Thanks David!

If there is something that can form a basis that’s pre-existing within texture mapping that would be brilliant!

Having thought a little about it, based on what you’ve said, and thinking of something which might work in this instance at least, based on the comparatively little I know, the first thing that springs to mind using methods I have some idea about would be something along the lines of this:

Get UV co-ordinates of relevant points on initial surface, generate isocurves for these, get lengths of isocurves and distances along those that the points sit. Divide lengths by distances to get a more regularised 0 to 1 value for the relative position of those points on the surface.

Then creating an effective ‘regularised UV grid’ on the target surface to map these to looks like the fun part! The only thing I can seem to think of for this is to use recursive division of isocurve lengths to get the equivalent co-ordinate positions on the second surface, but this again seems like a fairly clunky way of going about it.

Creating something which generates a regularised UV space for any given surface (and can then be used to translate to normal UV, I guess via closest pt or something similar) sounds like a much better idea, but I don’t have much of an idea of where to start. Is there by any chance some way you know of extracting the relative density of the UV space (I guess the result would be something like a gradient or a curve for U or V density vs. ‘real’ distance) along the U and V axes (compared to length along the axes), without having to use individual co-ordinates to sample it?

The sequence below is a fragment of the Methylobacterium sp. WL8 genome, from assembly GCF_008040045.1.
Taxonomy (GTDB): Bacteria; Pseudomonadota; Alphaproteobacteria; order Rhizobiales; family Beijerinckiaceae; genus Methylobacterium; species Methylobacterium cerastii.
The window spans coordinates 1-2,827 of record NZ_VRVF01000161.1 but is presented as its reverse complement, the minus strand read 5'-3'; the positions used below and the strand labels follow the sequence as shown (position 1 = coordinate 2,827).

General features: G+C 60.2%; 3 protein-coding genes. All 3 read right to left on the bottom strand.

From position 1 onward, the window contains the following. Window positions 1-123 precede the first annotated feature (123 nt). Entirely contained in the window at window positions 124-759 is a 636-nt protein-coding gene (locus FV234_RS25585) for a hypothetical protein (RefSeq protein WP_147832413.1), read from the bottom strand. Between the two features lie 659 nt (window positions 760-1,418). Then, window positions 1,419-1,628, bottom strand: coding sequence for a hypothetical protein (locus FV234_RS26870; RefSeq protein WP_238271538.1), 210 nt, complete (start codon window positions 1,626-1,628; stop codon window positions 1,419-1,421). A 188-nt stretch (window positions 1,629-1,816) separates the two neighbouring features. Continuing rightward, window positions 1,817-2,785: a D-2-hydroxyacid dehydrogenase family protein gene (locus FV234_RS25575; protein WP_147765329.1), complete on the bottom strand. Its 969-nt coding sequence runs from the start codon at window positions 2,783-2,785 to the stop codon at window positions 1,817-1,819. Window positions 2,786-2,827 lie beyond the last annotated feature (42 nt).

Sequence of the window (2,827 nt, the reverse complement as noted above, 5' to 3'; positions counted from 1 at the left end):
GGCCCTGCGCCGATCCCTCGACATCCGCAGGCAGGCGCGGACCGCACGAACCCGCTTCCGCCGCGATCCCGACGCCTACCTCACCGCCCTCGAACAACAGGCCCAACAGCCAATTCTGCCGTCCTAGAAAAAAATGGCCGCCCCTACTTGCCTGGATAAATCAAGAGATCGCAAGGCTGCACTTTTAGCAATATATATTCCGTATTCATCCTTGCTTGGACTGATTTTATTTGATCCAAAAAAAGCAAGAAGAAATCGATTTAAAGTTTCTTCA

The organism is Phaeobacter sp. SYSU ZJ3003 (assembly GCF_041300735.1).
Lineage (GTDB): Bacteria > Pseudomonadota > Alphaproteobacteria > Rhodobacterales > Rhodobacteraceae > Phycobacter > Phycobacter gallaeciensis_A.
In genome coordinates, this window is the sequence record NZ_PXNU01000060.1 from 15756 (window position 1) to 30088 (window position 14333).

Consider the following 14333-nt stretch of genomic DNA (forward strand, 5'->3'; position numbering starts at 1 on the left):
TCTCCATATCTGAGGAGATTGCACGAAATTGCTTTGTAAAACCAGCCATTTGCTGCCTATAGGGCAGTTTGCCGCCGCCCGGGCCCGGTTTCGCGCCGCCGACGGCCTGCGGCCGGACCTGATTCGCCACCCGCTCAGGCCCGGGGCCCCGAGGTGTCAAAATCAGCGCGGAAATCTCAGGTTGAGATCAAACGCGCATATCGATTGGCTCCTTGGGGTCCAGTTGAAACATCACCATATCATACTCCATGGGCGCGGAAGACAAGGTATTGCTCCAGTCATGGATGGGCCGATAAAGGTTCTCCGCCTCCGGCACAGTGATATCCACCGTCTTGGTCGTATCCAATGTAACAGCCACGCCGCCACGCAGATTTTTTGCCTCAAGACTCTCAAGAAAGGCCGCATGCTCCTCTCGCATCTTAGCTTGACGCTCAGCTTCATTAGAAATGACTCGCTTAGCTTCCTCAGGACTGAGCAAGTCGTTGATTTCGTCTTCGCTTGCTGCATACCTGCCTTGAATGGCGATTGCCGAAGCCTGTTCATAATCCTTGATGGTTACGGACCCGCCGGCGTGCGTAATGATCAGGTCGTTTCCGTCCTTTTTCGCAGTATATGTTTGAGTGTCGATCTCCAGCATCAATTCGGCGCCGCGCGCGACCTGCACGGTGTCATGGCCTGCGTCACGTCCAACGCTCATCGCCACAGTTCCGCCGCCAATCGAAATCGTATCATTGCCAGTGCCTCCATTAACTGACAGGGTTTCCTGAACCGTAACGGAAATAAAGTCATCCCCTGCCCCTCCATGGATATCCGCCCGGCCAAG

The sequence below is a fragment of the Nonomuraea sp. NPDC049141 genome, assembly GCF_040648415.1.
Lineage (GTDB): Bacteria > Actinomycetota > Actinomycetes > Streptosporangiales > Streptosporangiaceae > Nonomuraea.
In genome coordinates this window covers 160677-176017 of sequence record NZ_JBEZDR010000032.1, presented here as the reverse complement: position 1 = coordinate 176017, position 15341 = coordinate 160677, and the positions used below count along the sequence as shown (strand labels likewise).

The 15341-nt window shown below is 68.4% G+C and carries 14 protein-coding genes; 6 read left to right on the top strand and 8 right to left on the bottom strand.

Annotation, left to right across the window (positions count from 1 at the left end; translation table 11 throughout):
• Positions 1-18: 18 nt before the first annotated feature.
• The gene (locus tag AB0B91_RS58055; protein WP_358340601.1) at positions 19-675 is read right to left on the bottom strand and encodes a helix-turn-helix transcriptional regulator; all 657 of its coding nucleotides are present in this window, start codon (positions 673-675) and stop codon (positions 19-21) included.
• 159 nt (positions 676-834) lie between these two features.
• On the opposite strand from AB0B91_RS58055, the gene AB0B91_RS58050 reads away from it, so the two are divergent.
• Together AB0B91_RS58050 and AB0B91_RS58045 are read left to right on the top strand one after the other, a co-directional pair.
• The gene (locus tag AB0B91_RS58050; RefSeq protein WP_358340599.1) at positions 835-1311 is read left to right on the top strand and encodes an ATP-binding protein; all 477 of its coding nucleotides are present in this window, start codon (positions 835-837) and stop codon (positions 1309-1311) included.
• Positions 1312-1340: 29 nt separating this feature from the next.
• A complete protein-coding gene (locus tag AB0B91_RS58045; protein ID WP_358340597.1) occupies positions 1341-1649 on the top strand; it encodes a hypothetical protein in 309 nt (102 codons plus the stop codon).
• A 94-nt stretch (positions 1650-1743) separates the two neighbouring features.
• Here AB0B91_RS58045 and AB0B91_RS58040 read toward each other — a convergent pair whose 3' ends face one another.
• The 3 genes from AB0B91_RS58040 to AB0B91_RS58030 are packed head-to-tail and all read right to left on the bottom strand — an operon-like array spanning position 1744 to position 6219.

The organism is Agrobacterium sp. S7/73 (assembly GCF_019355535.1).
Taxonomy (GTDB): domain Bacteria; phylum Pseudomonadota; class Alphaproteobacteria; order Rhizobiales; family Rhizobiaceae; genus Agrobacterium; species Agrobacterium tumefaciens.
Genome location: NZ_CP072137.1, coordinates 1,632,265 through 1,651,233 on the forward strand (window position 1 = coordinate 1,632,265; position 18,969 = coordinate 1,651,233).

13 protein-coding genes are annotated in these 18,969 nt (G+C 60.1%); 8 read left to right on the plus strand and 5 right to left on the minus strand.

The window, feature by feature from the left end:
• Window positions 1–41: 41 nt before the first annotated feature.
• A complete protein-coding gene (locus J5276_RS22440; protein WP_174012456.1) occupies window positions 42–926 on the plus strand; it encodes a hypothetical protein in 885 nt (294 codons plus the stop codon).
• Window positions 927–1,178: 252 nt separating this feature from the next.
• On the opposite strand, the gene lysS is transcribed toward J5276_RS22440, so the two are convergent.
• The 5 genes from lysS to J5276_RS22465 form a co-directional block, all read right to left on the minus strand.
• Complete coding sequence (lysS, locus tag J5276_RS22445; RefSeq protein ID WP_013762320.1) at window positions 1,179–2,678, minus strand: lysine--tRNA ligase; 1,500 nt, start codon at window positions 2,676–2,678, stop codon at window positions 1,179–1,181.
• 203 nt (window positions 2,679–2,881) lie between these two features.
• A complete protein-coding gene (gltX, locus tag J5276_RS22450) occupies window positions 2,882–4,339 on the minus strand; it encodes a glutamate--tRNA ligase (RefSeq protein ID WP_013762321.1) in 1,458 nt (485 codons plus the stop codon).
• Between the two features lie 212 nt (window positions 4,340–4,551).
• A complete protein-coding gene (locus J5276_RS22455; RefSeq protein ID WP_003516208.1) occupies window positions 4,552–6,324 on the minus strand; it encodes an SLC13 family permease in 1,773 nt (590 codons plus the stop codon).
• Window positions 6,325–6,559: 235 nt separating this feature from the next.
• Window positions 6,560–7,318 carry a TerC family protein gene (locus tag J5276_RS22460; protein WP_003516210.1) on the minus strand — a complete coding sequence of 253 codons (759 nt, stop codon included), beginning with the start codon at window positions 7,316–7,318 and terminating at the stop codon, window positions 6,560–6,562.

Thanks again for your reply and do let me know if I’m massively misunderstanding anything! Your help is much appreciated!


It is almost certainly going to involve a lot of sampling and iteration to build this mapping. I have a vague notion of where to start, but I can see this being a really complicated problem with lots of special cases that need handling.

Eventually, to make it really useful and also really complicated, this mapping could cover perhaps several adjacent faces in a polysurface and treat them as a single patch.

I’ll try to get some of the core geometry guys interested during the next weekly meeting, but this stuff often ends up on the long term pile unless you do it yourself.

Hi David,

OK that sounds great cheers! Yeah polysurfaces would be very nice, and also maddeningly complex as you say, and I can see it being interesting trying to get it to work across closed single surface boundaries too (e.g. matching up continuously on a sphere or torus etc…). If you do have any success if you could let me know that would be great! In the meantime I’ll see what I can do in my own very basic way and if I somehow manage to get anywhere I’ll put it up in this thread.

Thanks again!


I’m curious to hear if there’s something in the Rhino code base along the lines of what @DavidRutten was suggesting. David, would you have any papers to point to or a brief explanation of the sampling method you’re thinking of?

I’ve had to build my own parameter system in the past. But my surface was fairly rectangular and close to planar. I was able to rely on the edge curves for most of it. You can use the length along the edge curves to then evaluate the isocurve at that location. It’s certainly far from a universal approach but might be worth a shot as it’s fairly easy to implement.